When American colonists resort to war against Britain and her colonial attitudes, a young couple caught in the crossfire must find a way to survive. Pioneers in the wilds of New York State, John and Lucy face a bitter separation and the fear of losing everything, even their lives, when he joins Butler’s Rangers to fight for the King and leaves her to care for their isolated farm. As the war in the Americas ramps up, ruffians roam the colonies looking to snap up Loyalist land. Alone, pregnant, and fearing John is dead, Lucy must fight with every weapon she has.

With vivid scenes of desperation, heroism, and personal angst, Elaine Cougler takes us back to the beginnings of one great country and the planting of Loyalist seeds for another. The Loyalist’s Wife transcends the fighting between nations to show us the individual cost of such battles.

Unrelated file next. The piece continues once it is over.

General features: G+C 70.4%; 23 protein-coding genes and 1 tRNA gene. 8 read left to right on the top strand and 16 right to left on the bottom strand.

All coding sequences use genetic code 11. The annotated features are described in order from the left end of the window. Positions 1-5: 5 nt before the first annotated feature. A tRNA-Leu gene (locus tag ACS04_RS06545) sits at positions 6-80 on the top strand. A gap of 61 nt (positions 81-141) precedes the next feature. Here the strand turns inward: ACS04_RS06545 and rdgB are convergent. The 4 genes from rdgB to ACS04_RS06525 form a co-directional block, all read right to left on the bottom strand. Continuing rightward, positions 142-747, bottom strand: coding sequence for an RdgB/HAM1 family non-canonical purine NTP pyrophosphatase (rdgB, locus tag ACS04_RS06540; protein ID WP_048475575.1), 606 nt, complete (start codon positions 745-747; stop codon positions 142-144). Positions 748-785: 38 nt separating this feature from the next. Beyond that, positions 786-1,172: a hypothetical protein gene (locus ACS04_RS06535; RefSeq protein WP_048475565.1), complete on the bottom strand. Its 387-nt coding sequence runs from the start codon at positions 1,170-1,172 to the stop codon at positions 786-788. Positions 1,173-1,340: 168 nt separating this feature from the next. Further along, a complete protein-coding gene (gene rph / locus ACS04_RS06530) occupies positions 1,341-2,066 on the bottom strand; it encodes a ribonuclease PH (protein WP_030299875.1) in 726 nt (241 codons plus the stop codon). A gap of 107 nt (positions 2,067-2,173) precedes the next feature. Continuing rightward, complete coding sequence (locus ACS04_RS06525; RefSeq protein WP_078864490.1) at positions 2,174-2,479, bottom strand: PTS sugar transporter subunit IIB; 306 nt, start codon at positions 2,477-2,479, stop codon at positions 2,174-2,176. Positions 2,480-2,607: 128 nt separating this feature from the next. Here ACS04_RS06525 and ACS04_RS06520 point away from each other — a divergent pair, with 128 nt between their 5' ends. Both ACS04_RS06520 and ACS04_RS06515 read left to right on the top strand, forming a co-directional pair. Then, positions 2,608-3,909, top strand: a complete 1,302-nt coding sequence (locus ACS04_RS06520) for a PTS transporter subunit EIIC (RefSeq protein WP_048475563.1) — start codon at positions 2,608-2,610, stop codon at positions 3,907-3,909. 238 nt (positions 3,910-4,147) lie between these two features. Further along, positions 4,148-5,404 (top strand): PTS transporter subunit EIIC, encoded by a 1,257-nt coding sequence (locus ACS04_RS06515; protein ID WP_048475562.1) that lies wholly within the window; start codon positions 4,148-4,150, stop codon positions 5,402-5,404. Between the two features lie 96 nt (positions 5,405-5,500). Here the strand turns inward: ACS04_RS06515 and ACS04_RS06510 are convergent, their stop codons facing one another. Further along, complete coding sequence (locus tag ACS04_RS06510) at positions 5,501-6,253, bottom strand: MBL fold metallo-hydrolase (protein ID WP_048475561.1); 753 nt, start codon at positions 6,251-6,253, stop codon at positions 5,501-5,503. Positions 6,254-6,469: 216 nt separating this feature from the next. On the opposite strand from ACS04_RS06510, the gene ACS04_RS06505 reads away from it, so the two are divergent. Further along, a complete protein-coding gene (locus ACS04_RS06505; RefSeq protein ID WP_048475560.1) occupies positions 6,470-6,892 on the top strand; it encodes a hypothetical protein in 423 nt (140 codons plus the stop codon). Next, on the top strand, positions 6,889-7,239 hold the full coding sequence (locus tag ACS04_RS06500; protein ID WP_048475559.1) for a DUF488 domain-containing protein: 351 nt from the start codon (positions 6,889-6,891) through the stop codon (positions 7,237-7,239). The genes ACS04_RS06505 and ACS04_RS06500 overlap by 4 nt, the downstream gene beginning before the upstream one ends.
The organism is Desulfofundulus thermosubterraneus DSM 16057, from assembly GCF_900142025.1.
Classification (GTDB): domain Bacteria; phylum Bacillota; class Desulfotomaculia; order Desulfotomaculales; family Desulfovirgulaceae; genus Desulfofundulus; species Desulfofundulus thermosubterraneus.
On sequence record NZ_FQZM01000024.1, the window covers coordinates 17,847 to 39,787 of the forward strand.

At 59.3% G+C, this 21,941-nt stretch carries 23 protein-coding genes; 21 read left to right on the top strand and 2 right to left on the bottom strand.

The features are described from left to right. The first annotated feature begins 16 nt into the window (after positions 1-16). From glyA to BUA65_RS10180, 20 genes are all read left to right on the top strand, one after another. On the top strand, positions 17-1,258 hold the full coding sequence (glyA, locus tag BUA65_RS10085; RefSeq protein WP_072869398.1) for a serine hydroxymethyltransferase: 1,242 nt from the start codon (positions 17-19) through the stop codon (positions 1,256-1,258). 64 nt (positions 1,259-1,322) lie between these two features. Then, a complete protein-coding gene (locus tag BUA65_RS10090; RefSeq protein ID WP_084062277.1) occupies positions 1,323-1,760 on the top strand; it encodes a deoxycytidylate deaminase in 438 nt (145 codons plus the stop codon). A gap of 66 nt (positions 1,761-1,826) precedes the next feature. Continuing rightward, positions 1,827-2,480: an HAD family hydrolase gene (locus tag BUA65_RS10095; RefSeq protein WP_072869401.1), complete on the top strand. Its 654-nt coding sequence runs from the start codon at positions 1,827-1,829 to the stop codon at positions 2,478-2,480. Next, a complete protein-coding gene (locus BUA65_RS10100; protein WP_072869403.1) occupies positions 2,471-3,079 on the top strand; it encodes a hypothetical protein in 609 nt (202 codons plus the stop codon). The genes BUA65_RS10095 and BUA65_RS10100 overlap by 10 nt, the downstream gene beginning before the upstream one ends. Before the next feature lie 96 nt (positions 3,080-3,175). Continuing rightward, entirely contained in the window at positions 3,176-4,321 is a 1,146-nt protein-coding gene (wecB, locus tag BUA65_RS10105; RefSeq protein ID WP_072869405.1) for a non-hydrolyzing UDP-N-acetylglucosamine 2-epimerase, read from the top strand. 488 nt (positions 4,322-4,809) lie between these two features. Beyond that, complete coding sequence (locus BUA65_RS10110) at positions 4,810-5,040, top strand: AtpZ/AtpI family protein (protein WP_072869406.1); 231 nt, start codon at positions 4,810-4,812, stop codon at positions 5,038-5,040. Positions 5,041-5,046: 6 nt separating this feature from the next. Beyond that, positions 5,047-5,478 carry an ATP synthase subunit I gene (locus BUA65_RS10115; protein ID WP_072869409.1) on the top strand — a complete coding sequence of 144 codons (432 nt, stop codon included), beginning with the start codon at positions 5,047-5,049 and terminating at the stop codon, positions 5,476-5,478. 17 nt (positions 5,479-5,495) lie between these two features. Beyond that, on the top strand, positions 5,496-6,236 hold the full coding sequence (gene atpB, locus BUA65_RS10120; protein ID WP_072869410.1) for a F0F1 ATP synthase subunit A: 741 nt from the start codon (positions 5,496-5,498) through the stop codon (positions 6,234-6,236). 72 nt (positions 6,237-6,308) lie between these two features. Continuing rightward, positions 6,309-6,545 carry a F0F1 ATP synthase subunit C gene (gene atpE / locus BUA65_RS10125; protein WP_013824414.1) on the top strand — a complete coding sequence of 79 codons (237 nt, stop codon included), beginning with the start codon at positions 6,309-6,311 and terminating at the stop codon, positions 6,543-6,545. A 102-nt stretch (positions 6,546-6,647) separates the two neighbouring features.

Purchase The Loyalist’s Wife here.

 

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The (Writing) Beat Goes On. And On. And On.

Here’s  the view outside my writing room last week. Vibrant blue sky setting off the sun and shadows on pristine snow. But it was cold. 35-40 degrees Celsius below zero overnight (with the wind chill factored in). Even in Ontario that’s unusual and some records were broken. Made me glad to be inside at my computer.

home snow